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Building a New Organisational Capability Vital to Future Sustained Market Competitiveness
According to a Harvard Business Review study of 128 organizations going through a transformation, only one in four is successful. These are not very encouraging odds at a time when transformation is imperative to create and sustain a competitive advantage.
Organizations must find more effective methods to change. Being a new, yet distinct team, the Transformation Management Office (TMO) is uniquely positioned to increase the odds of success. Led by a Chief Transformation Management Officer who is part of the executive team, the TMO brings together a unique set of capabilities to catalyze transformation throughout the organization. This article will dive deeper into a TMO, how it is different from more traditional organizational functions like a Project Management Office or Strategy Delivery Office, how to implement a TMO, and examples of our success stories in transformations via a TMO. By arming leadership with a new approach, a TMO can deliver on the aspiration to transform.
A TMO is tasked over a finite period of time with aggressively acting to initiate, define and implement, a radical transformation of processes, facilities, equipment, people, technology, and culture across the breadth of the business.
Transformation requires large amounts of change management, coordination of multiple stakeholders, and, more importantly, people committed to making it happen who have the right skills. Organizations cannot expect to design a list of transformation projects managed by a PMO (Project Management Office) or expect an SDO (Strategy Delivery Office) to do this while executing its key processes.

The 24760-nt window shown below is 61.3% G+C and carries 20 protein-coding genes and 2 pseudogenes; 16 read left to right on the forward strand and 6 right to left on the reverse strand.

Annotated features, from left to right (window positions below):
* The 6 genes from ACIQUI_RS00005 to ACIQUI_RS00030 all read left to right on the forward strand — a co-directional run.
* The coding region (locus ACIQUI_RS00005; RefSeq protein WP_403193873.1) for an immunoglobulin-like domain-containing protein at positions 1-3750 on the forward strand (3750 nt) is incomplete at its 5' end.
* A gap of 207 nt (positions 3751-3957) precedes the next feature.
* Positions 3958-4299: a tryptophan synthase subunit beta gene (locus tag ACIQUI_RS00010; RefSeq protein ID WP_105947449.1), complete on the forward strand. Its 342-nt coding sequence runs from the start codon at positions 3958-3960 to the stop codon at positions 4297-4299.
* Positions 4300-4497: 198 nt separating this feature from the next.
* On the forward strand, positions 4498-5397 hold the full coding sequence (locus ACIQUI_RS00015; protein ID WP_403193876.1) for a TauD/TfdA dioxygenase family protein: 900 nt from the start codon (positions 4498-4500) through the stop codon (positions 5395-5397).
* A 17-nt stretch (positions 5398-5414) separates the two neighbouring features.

Relationship to the System
TMOs are equipped to challenge and revolutionize the system. They are mandated with an overarching mission to identify opportunities for transformation and are better equipped to avoid the trap of conducting “business as usual.”
Definition of Success
A TMO’s definition of success is the adjustment of a firm to realign the structure, its people, products, services, and delivery to new business value with new or enhanced business capabilities as defined by the CEO and/or Board of Directors.
Skills and Knowledge
TMOs require deep business acumen in all aspects of how the organization functions, as well as an understanding of vision, business strategy, human systems, process improvement, organizational culture, complex systems thinking, and change management.
Ways of Working
A TMO’s native approach is an agile mindset, far more adaptable to rapid change and innovation. A TMO may use short “inspect and adapt” working cycles to design and implement changes as well as prototypes and pilots.
The leader of the TMO, a Chief Transformation Management Officer (CTMO), is a member of the executive team. This ensures the CTMO has direct access to the leadership of the organization and the authority to challenge the status quo.
|Transformation Management Office||Project Management Office||Strategy Delivery Office|
|Focus||Focus is on steering profound change. “We are quickly changing and adopting to achieve a new normal.”||The focus is on achieving project efficiency. “Our projects are on-time and on budget.”||The focus is on delivering value and managing strategy implementation. “We are gradually realizing our outcomes.”|
|Timespan||Medium-term, focusing on complex initiatives that profoundly impact operations and strategy.||Typically short-term, focusing on operational change, but has a role in ensuring the efficiency of longer-term initiatives.||Long-term, focusing on delivering the ultimate strategic vision.|
|Planning Approach||Using an agile approach to tackle complex problems with real-time planning.||Planning and execution of work on initiatives and deliverables.||Big-picture planning: ensuring that projects, processes, and actions are always aligned with the strategy.|